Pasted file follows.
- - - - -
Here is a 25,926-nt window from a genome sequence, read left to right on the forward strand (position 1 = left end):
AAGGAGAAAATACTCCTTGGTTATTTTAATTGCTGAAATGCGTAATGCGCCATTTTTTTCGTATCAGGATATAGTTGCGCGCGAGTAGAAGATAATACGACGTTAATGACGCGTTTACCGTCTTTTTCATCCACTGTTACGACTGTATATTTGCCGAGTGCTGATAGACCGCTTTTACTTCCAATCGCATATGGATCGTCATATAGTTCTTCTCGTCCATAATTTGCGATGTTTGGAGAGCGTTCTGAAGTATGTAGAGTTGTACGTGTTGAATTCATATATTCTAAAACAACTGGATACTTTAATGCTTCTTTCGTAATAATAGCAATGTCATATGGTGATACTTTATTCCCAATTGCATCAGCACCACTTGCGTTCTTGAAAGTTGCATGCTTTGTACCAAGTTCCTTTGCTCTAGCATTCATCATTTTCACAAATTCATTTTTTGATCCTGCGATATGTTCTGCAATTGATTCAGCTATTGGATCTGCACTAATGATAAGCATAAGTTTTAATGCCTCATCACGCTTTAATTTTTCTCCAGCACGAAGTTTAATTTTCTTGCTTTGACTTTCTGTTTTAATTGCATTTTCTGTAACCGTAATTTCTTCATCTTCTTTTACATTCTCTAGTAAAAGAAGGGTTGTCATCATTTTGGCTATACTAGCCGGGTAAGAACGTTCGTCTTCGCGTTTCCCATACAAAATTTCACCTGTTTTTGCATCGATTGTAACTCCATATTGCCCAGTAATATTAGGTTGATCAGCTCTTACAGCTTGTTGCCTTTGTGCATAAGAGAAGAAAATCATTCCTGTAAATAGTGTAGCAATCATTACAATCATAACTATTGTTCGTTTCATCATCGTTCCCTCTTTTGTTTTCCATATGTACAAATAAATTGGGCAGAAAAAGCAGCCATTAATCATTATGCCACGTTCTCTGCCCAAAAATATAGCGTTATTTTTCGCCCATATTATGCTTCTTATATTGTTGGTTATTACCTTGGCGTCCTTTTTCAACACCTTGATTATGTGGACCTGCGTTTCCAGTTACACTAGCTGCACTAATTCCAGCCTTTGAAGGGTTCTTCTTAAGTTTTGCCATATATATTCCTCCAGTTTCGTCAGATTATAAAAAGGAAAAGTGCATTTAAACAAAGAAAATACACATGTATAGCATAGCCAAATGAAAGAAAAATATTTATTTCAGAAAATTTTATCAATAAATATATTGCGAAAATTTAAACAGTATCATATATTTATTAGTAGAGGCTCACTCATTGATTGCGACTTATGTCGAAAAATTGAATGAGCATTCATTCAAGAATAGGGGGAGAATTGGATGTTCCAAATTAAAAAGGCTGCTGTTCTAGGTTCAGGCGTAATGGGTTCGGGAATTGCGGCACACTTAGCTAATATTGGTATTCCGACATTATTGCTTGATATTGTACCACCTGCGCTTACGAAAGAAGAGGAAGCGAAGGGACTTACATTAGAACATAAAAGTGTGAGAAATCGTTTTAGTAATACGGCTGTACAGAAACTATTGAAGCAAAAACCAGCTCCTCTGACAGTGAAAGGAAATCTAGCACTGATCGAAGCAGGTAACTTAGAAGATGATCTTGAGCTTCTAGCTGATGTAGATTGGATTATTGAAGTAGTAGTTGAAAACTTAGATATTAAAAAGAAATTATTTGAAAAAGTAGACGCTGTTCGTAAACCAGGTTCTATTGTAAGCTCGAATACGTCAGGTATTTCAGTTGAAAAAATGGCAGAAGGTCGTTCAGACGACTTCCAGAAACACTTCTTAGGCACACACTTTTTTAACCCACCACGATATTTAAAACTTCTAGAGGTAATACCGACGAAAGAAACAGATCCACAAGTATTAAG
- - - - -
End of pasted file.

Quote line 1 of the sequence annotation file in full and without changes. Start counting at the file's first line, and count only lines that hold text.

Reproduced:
Here is a 25,926-nt window from a genome sequence, read left to right on the forward strand (position 1 = left end):